The next year, July 1948, Vernon Doering was installed as the teacher at Holy Cross Lutheran School. He received his Bachelor of Education degree at Concordia College, River Forest, Ill. He had taught school for four years in Houston, was married and had one child. An additional teacher, Mrs. Lawrence Luckemeyer, was hired to teach primary and kindergarten. She may be the woman in the photo above.
In 1949 they expanded to 5th grade, and to 6th in 1950.
This above photo, from the same friend, is 1952-53.  Looks like it was a bright, sunny day. The newspaper reported over 60 children had enrolled for the year.
In the early years there was no tuition charge, but parents were asked to help as they could.
The school continued as a grade school until about 1996, when it became a preschool only, closing permanently in 2009.

 If you have any corrections or want to identify people please post below or  email dgaudier at gmail.com.  This address is just for my blogs and may not get checked frequently.

Friday, February 2, 2018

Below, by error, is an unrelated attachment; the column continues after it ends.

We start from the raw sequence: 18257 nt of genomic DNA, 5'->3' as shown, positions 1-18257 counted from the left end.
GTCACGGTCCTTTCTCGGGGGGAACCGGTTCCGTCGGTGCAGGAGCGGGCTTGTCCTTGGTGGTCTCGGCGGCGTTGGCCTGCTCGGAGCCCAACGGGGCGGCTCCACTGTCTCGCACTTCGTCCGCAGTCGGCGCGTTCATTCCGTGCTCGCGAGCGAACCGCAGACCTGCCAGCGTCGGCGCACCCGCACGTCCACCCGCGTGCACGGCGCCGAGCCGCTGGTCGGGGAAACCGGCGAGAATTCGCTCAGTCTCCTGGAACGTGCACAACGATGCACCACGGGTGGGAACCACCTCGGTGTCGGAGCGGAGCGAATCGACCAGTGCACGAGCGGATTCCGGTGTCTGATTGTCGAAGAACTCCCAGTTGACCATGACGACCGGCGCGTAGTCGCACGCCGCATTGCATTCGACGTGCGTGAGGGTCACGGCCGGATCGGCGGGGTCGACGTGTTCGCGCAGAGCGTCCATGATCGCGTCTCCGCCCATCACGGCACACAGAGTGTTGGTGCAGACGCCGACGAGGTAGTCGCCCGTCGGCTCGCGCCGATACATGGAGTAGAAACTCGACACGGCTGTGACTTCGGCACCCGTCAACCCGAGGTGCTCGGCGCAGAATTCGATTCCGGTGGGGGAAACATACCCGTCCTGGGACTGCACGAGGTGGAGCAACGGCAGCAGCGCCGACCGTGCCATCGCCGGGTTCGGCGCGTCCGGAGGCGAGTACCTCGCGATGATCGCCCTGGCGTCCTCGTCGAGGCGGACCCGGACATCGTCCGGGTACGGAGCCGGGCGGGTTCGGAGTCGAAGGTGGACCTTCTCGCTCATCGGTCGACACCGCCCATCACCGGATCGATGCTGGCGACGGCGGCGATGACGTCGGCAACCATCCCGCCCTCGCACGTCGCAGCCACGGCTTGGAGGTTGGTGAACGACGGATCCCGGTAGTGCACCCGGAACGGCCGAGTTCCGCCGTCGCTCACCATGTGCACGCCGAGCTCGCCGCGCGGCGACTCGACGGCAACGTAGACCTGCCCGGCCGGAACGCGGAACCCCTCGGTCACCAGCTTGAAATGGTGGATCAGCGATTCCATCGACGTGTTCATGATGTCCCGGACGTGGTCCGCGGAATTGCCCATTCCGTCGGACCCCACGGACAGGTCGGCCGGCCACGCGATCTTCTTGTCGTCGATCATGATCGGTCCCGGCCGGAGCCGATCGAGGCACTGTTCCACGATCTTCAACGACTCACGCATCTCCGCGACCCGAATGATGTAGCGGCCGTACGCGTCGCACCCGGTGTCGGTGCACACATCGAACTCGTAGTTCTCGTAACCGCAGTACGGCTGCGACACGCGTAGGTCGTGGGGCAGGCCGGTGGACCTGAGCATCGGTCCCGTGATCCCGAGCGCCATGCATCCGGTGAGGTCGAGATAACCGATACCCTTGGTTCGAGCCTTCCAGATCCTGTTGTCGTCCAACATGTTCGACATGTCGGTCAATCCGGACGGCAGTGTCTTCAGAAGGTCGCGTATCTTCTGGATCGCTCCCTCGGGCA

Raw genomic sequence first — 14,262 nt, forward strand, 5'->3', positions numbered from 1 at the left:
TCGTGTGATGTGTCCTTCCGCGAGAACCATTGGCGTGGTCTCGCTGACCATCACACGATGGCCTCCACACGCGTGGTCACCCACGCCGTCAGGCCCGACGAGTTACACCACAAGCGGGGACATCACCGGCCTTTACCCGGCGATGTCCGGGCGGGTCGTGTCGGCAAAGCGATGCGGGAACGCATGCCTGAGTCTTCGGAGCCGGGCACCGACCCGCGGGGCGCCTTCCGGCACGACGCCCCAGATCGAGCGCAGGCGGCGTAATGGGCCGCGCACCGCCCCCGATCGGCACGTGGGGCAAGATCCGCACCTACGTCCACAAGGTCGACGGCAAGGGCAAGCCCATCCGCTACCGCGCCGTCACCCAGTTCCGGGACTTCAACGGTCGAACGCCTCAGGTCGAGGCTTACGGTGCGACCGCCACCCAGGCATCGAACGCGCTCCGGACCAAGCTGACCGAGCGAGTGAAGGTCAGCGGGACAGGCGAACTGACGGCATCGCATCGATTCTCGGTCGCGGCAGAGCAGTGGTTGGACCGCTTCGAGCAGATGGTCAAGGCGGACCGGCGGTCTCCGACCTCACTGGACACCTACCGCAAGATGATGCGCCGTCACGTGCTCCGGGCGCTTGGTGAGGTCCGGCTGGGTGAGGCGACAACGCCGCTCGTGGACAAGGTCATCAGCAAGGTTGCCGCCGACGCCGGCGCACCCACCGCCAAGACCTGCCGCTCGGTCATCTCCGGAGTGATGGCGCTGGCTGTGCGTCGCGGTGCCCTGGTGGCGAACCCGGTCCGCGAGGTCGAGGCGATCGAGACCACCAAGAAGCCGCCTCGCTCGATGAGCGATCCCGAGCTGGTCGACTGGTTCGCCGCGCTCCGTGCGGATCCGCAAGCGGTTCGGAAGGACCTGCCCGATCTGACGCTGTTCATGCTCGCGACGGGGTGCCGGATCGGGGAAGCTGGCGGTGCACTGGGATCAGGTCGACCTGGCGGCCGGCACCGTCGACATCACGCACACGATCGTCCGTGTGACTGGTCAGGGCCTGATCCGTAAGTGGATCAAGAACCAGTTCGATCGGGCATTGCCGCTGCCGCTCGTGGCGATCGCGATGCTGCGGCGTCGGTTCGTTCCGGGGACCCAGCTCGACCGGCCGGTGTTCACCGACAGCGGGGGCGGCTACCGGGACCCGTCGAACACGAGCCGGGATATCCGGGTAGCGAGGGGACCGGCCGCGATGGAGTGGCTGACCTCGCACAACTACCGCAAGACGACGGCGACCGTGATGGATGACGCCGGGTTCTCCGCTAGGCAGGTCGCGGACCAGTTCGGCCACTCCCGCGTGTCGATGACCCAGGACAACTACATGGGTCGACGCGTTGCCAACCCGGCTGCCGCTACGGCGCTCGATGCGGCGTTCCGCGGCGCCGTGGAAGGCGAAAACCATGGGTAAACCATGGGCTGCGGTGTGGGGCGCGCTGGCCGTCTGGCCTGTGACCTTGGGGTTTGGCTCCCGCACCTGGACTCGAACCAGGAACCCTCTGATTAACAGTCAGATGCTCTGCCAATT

Gibson's Discount Center

I just read in the Community Journal that Gibson's is celebrating its 50th anniversary. I enjoyed the article and have a little to add to it.

This is the perfect opportunity to share a 1972 photo I found in the Schreiner University archives. It is in a photo collection whose name seems to have been lost in a file transfer. :(
If I can find the information, I'll give proper credit.

The very first mention I could find of Gibson's in Kerrville is in the December 13, 1967, Kerrville Mountain Sun.
Mr. and Mrs. Morris Harris announced this week that they have obtained the Gibson Discount franchise for Kerrville, and having a gigantic new building under construction to house the firm. ... B.W. Moller, of Victoria, is the owner of the building, and has leased it to Morris Harris. The building is located at 101 West Main Street, between West Main and West Water Streets along the banks of Town Creek.  Alamo Steel Builders of San Antonio are the contractors, and the cost was filed at $90,000.
Around May 1, 1968, R. J. "Jim" Angell opened a pharmacy inside Gibson's.  That year Gibson's sponsored a Little League team, the first of many.